‘Here. You may not draw it more than a handspan.’
‘Ooh,’ the boy said. ‘It’s a very good sword.’
‘Yes, it is,’ Swan said.
‘My pater says to never ask if a man has killed other men,’ the boy said.
‘Your father knows a thing or two.’
‘Also—’ the boy said eagerly.
‘Swan, you whore!’ A voice sounded from the big double doors that let on to the service corridor and the palazzo. Alessandro Bembo’s voice. Alessandro was probably the only man in the world who might call Swan a whore in friendship.
‘Swan!’ Alessandro roared, coming in through the double doors. ‘You are wearing my clean doublet.’
The angelic boy had released Swan’s sword and was now at the end of the table, ready for anything.
‘It was just lying there. Also, I look quite good in it.’ Swan waved his last bite of apple tart. ‘Also, I saved you some apple tart.’
Alceste appeared, in person, to place two more apple tarts on the table. Alessandro was his utter favourite, and had been for years.
‘I am not killing you, English, because I might get your nasty blood on my doublet, or my apple tart.’ Alessandro sat. ‘I am wearing a dirty doublet because you are wearing my clean one.’
‘I feel bad,’ Swan said. ‘Here, have a little more apple tart.’
The boy really was bright. He realised at some point that this wasn’t killing anger, but the banter of two friends. He came back, close enough to cast his shining eyes on Alessandro.
‘He works for Cardinal d’Estouteville,’ Swan managed between bites.
Alessandro smiled wryly around his pastry. ‘A collector of real taste,’ he said.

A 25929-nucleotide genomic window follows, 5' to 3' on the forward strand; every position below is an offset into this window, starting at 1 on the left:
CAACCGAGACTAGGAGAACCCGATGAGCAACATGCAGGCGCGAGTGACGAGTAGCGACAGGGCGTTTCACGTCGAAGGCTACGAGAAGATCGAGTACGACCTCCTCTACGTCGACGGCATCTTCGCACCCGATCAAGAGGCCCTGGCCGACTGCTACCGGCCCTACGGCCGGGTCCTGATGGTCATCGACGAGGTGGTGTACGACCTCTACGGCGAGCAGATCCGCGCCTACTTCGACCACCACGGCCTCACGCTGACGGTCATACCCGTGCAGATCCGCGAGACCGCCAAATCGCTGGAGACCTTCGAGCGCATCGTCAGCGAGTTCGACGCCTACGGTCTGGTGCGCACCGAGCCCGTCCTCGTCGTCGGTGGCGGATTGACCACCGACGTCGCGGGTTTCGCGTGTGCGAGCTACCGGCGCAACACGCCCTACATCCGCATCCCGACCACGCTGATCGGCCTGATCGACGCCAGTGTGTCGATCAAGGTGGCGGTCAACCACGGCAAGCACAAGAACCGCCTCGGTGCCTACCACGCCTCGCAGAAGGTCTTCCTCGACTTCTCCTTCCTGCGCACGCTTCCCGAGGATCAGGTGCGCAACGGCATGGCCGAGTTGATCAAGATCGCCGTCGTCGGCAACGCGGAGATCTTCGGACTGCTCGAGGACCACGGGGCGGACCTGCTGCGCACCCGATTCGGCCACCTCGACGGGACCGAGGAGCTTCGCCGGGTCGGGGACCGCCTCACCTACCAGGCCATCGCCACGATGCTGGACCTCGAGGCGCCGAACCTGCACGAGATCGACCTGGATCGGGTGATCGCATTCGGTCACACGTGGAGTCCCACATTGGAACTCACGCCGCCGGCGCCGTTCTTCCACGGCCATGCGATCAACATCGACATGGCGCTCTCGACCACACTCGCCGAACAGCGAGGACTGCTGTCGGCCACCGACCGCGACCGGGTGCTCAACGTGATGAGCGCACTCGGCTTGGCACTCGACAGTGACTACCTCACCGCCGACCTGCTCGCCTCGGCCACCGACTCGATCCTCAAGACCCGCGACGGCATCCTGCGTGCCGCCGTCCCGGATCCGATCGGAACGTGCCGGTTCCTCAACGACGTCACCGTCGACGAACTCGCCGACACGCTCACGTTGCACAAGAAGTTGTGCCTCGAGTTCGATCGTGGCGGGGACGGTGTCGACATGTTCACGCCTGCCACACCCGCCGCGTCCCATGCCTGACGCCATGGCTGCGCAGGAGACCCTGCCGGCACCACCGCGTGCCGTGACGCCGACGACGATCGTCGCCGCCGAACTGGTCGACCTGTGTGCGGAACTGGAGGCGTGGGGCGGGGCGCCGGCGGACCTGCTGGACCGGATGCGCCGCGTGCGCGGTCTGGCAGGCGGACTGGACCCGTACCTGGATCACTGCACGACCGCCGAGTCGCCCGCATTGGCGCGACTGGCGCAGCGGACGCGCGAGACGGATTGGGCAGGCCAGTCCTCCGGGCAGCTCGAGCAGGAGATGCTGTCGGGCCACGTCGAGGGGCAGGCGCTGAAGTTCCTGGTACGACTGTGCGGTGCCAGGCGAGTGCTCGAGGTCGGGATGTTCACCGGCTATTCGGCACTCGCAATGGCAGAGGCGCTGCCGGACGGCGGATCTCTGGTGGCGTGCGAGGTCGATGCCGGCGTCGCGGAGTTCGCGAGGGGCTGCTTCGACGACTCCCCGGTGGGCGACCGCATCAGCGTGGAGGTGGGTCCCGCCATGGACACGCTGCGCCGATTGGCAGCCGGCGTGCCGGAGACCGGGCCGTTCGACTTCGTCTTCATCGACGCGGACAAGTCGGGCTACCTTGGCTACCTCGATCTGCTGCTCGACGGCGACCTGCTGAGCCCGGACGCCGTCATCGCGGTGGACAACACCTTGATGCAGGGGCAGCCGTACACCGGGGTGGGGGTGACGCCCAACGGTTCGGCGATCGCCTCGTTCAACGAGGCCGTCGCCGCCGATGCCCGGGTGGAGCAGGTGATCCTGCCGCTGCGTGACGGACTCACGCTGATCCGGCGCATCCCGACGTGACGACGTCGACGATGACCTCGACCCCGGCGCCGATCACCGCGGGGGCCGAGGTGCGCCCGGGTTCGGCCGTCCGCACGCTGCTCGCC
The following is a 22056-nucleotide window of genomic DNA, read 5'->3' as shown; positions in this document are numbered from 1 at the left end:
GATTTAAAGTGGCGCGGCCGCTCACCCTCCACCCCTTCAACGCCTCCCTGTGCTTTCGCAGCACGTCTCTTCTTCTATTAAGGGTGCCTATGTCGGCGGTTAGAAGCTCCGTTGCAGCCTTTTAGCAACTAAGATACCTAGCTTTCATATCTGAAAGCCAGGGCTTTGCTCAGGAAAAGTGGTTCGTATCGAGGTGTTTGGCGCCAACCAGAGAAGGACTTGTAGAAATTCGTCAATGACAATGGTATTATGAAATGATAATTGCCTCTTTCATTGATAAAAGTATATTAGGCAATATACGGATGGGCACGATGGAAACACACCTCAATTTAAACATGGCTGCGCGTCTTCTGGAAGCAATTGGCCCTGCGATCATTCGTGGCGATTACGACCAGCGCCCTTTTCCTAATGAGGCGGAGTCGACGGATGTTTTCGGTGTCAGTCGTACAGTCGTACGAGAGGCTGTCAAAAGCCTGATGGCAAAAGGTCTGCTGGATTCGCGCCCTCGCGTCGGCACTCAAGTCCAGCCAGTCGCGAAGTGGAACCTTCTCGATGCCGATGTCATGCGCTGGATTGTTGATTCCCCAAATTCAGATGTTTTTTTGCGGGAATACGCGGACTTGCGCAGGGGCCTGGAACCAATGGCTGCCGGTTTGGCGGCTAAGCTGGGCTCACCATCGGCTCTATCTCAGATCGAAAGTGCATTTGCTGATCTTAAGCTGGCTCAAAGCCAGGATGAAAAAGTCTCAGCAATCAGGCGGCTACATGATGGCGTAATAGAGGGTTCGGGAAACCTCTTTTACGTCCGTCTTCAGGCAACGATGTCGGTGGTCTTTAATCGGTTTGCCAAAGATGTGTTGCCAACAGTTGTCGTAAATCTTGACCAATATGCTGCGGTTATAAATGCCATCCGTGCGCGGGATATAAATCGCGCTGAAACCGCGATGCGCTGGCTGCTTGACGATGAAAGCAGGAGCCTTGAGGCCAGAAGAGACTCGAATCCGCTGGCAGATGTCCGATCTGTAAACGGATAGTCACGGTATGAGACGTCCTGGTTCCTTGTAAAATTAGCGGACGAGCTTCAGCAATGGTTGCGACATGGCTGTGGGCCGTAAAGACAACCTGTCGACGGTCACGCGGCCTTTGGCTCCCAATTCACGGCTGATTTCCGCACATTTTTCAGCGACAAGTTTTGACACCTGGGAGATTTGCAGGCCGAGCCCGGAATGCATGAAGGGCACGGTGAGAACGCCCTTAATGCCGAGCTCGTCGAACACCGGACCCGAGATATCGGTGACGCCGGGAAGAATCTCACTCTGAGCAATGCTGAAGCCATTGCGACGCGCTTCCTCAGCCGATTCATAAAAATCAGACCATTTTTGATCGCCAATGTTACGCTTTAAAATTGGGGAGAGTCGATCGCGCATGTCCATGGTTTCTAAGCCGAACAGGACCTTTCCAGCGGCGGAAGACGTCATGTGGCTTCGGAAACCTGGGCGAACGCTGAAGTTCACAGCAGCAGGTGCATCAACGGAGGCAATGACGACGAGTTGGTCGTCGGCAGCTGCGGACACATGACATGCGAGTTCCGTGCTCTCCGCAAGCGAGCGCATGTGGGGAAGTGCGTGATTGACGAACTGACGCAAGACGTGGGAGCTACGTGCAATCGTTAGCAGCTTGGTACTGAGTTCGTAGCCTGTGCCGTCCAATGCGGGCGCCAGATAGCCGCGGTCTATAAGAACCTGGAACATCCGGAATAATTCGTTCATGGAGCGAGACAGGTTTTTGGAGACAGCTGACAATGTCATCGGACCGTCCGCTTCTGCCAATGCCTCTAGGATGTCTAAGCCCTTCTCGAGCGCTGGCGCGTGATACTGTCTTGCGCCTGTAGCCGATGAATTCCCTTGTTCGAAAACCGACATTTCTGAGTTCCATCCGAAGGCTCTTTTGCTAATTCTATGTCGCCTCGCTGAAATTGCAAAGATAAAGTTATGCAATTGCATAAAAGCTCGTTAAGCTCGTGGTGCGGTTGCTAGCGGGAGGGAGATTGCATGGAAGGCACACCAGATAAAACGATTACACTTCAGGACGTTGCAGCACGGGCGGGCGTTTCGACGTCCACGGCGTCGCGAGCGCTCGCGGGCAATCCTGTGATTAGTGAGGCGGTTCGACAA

Before they’d finished their pastries, Giannis appeared, fully armed, and while they were embracing him, Loredan.
‘You seem to have recruited the entire Kantakouzenoi clan.’ Loredan’s voice was heavy, his delivery slow. ‘They’re grooming horses in the courtyard and gossiping in Greek.’
‘I recruited them for Venice,’ Swan said. ‘The Despot of the Morea was intending to execute them. I found that wasteful.’
Loredan didn’t look like himself. Swan thought of him as an almost supernatural figure, pale, blond, dressed in black and silver, the deadly hand of the Ten. Today he wore an old wool kaftan like a robe over a dirty shirt, and the bruises of his beatings at the hands of the Pope’s torturers were quite clear; his face was puffy, his words slightly slurred.
But he ate with relish. Alceste was at the very height of the morning baking. The smooth operation of the three ovens was interrupted by a crash as a pile of firewood was overturned by a boy with a tray falling over it, and for a moment the captain had to leap into the breach and lead his troops in person. But when order was restored, Alceste came back to them with a tray of apple tarts, and set them on the table. He took one for himself, and one of Bessarion’s noble pages served them quaveh, just as it would have been made in Constantinople.
Loredan was on his third – an almond pastry.
Swan glanced out at the ovens. It was July; Lauds had not yet rung at the church next door, and it was already hot enough to make Swan regret the theft of Alessandro’s velvet doublet.
‘This is a great deal of baking,’ he said.
Alceste smiled. ‘We have four cardinals, three bishops, and half the whores in Rome. All because of someone’s wedding.’
Loredan, always the intelligence officer, looked up.
‘Cardinal d’Estouteville, the Frenchman who owns this young food-hound. Our own Bessarion, of course. His Eminence Aeneas Piccolomini, and His Eminence Pietro Barbo.’ Alceste smiled.
Alessandro nodded. ‘If Barbo is in the house, young master, you’d best keep out of his way,’ he said to the pageboy.
‘Gabriel de Bonard,’ Swan said. ‘The little angel’s name.’